Our staff can efficiently engineer your residence to resist seismic loads from an earthquake. We can provide proper lateral resistance for the typical wood-framed home with shear walls and diaphragms. The incorporation of other conventional building materials such as concrete, masonry, and pre-engineered building products can also be considered. We can also provide practical solutions for strengthening and repair with proven renovation details. If steel framing is required, we can evaluate the need for a moment frame. We provide economical and conventional construction provisions that meet the required codes including the International Building Code (IBC), International Residential Code (IRC), ASCE 7-10, and ASCE 31-03.
Seismic Evaluation of Existing Buildings that have been designed and constructed prior to the recent the International Building Code (IBC) and International Residential Code (IRC) can be evaluated against the ASCE/SEI 31-03 code. This provides a three-tiered process for seismic evaluation of existing buildings to determine whether a building is adequately designed and constructed to resist seismic forces. The performance of the building performance looks at the structural, nonstructural, and foundation/geologic hazard issues. Reference is made back to the last release of the Uniform Building Code (UBC) which was published prior to the release of the IBC and IRC codes. Our staff is familiar with effectively implementing the requirements to provide the Life Safety or Immediate Occupancy Performance Level provisions for the structure.
The seismic evaluation of commercial structures will follow a hybrid approach to our descriptions previously mentioned for the Residential Homes and Existing Buildings. Because the structure may be new or existing, similar procedures are implemented based on the construction of the building. For each approach the appropriate building codes will be implemented to provide the most cost-effective solution.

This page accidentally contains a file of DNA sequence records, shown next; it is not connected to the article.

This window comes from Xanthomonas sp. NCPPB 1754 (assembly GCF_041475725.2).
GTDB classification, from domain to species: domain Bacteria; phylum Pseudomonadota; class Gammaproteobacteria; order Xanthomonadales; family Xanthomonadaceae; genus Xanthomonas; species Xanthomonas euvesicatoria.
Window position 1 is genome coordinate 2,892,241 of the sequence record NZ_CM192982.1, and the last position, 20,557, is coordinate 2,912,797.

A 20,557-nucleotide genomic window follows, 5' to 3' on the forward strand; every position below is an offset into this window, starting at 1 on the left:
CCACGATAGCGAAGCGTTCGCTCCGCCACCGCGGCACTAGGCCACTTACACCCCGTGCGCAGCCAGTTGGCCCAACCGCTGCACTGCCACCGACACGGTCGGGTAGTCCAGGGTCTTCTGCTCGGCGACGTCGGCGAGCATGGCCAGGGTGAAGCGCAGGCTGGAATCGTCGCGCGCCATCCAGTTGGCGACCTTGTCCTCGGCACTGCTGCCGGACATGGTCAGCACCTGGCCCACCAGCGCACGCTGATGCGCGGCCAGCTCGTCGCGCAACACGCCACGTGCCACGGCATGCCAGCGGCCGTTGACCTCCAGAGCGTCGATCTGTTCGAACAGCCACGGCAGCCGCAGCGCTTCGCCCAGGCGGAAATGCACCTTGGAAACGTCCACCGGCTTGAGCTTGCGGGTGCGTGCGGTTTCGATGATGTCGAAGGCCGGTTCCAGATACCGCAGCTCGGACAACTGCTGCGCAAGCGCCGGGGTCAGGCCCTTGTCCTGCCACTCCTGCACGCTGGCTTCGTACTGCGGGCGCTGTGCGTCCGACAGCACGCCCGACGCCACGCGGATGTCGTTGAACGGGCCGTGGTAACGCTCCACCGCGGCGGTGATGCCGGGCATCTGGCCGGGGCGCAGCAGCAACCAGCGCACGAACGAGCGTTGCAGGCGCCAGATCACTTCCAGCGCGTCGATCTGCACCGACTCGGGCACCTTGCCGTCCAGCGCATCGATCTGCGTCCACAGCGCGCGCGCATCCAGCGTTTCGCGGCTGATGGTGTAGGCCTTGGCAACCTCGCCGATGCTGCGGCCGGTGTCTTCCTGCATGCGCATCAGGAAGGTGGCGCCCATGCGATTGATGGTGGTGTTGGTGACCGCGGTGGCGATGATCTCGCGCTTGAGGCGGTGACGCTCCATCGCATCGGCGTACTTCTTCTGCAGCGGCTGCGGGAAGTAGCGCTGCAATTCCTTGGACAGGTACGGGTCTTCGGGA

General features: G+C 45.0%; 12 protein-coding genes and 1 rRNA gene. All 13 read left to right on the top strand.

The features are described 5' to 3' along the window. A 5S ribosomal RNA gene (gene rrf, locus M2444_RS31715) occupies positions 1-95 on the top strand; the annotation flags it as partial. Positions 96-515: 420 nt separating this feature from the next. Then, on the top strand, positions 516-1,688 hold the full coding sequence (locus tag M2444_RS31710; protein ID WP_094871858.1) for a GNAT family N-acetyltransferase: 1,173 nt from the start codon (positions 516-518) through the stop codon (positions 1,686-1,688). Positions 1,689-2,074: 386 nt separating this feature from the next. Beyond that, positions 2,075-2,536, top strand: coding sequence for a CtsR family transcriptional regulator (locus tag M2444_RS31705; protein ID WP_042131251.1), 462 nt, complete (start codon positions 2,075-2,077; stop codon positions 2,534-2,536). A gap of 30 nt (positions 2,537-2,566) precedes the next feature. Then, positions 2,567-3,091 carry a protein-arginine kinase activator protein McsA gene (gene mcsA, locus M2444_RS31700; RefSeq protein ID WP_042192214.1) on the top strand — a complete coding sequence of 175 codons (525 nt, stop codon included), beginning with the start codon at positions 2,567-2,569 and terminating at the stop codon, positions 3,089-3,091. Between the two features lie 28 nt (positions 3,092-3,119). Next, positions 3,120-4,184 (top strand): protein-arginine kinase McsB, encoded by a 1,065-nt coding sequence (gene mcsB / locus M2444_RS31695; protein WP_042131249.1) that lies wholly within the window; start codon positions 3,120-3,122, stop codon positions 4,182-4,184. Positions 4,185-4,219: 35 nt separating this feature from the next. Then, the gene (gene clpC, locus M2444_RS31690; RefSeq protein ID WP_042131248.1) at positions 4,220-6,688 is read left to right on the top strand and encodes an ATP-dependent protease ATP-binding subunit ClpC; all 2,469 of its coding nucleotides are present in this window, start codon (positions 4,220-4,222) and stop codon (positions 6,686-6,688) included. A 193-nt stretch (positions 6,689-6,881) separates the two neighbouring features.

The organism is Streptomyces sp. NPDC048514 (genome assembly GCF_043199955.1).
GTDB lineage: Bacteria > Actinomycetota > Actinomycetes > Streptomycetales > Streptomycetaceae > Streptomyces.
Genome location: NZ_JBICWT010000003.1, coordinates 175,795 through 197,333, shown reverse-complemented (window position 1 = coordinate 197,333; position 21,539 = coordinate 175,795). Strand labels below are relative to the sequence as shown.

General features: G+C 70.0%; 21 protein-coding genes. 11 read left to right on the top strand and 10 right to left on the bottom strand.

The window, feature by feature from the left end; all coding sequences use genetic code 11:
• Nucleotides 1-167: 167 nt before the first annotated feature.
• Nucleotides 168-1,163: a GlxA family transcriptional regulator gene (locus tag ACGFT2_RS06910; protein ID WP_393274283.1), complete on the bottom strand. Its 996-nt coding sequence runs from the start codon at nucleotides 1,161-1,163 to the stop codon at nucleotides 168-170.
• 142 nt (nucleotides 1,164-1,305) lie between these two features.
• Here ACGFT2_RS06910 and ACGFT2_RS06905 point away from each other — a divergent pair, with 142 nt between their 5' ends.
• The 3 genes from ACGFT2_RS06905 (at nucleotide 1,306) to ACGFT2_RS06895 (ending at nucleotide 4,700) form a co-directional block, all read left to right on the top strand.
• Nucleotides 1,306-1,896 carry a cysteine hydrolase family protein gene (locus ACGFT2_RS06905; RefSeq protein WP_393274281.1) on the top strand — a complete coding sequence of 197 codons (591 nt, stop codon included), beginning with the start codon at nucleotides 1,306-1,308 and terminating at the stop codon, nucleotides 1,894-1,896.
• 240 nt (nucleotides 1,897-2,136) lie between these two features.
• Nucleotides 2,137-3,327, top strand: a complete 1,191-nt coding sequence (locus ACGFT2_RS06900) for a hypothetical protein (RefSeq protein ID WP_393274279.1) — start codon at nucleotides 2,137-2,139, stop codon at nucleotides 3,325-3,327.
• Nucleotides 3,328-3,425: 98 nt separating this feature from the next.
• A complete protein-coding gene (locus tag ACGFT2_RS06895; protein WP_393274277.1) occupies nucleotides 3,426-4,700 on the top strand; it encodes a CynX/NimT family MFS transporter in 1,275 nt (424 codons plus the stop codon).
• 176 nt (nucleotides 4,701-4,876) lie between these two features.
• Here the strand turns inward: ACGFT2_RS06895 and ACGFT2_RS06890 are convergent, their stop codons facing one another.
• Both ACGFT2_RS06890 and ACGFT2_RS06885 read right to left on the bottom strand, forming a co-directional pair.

The seismic analysis of bridge structures will be under the direction of the local jurisdiction, and will likely follow the provisions set by the American Association of State Highway and Transportation Officials (AASHTO). Primarily, the seismic analysis will evaluated the soil-structure interactions, and the developed behavior will provide a very important role to the seismic response of bridge. Depending on the type of bridge structure, a linear or non-linear approach will be taken. The backfill of soil around the abutments can be a primary contributor to the loads considered in the longitudinal direction of the bridge. Deep foundations can be controlled by whether soil liquefaction is present. Whether it is a new or existing structure, we have the experience to incorporate the necessary parameters to fully analyze the bridge.
As with the seismic analysis of bridge structures, the approach to analyzing retaining walls for earthquake loads will follow a similar approach similar to a bridge abutment. Again, the analysis will be under the direction of the local jurisdiction, and will likely follow the provisions set by the American Association of State Highway and Transportation Officials (AASHTO). The seismic analysis will evaluate the soil-structure interaction between the retaining structure and the soil it needs to retain. The typical analysis will follow a linear approach with design loadings according to the Coulomb or Rankine theory for static loads and the Mononobe–Okabe theory for seismic loads.